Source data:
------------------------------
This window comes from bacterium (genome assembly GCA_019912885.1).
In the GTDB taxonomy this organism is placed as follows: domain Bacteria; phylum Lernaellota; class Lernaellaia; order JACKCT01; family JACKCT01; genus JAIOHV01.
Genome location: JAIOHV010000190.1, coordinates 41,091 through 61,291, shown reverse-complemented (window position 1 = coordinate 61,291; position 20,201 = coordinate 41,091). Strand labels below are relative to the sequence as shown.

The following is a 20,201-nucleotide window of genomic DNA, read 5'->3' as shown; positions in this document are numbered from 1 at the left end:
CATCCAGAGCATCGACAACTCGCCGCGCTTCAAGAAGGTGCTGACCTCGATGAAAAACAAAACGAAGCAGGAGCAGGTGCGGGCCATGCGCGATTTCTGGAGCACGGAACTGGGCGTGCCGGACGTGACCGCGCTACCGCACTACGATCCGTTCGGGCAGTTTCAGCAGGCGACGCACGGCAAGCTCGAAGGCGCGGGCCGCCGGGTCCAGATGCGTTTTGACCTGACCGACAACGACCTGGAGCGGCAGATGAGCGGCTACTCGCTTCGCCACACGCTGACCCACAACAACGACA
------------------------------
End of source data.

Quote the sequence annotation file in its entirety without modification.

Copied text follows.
This window comes from bacterium (genome assembly GCA_019912885.1).
In the GTDB taxonomy this organism is placed as follows: domain Bacteria; phylum Lernaellota; class Lernaellaia; order JACKCT01; family JACKCT01; genus JAIOHV01.
Genome location: JAIOHV010000190.1, coordinates 41,091 through 61,291, shown reverse-complemented (window position 1 = coordinate 61,291; position 20,201 = coordinate 41,091). Strand labels below are relative to the sequence as shown.

The following is a 20,201-nucleotide window of genomic DNA, read 5'->3' as shown; positions in this document are numbered from 1 at the left end:
CATCCAGAGCATCGACAACTCGCCGCGCTTCAAGAAGGTGCTGACCTCGATGAAAAACAAAACGAAGCAGGAGCAGGTGCGGGCCATGCGCGATTTCTGGAGCACGGAACTGGGCGTGCCGGACGTGACCGCGCTACCGCACTACGATCCGTTCGGGCAGTTTCAGCAGGCGACGCACGGCAAGCTCGAAGGCGCGGGCCGCCGGGTCCAGATGCGTTTTGACCTGACCGACAACGACCTGGAGCGGCAGATGAGCGGCTACTCGCTTCGCCACACGCTGACCCACAACAACGACA